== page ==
Saturday, May 11, 2019

'On the Cusp of Things Not Named or Known'

In movies set in the nineteen-thirties or -forties, when the filmmaker has a radio playing, it’s always tuned to a comedy accompanied by raucous studio laughter or to a news report of the attack on Pearl Harbor. But true radio isn’t really like that, and that’s the source of its power and allure. Nor is it commercials, talk shows and robotic music. I think of radio as the metaphysical medium. It’s how we listen to the universe. As a boy, alone in bed at night, I held the box against my ear and tuned the short-wave dial. I listened for voices and music, yes, but also less articulate signals – pulses, static, silence. It creates a sense of anticipatory excitement. Like prayer, radio demands attentiveness, openness and imagination. In “Short Wave: 1982” (Compass and Clock: Poems, 1916), David Sanders writes:

“Who else listens to our coded mystery,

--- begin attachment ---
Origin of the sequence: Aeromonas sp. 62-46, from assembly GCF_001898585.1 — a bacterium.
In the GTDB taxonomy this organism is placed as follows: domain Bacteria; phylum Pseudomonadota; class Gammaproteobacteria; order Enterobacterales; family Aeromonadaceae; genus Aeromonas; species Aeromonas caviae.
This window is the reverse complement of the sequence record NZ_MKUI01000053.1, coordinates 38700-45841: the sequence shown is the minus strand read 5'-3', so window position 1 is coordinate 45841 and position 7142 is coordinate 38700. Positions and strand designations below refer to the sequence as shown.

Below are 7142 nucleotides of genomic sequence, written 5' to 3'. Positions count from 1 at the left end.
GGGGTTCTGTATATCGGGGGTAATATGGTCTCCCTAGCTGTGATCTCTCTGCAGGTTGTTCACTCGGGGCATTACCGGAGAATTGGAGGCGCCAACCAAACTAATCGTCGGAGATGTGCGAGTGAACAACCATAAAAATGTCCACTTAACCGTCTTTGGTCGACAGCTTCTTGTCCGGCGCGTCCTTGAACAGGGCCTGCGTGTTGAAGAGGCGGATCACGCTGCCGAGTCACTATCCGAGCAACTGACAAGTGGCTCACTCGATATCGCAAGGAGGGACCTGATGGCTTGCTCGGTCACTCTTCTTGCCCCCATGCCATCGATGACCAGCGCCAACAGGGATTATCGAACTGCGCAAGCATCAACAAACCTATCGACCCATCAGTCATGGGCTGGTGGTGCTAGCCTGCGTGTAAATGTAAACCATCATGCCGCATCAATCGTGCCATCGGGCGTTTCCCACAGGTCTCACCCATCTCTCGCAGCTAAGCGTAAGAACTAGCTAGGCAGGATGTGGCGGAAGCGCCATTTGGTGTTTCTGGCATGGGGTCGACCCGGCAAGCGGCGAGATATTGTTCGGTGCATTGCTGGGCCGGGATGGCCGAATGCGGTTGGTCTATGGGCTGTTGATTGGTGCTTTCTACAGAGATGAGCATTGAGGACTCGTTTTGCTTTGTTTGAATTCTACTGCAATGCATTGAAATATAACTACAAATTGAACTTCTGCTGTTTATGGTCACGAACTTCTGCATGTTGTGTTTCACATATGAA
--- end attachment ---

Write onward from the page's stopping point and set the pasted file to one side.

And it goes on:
The atonal music of at least one sphere?”

For Sanders, meaning is latent, seldom explicit: “you’re at home with astral voices-- / broadcasts of a different band.” He tunes the dial “like a safecracker.” It’s his theme. In “The Mummy’s Curse,” he teeters “on the cusp of things not named or known.” In “The Observatory”: “What answers did I not have questions for?” Like radio, Sanders is quietly metaphysical. In his finest poem, “Some Color,” with its epigraph from Donald Justice, his mentor, Sanders asks:

“Does the new truth wedged into the world,
The arrangements made you’re most happy with,
Become your life when grafted on the old?”

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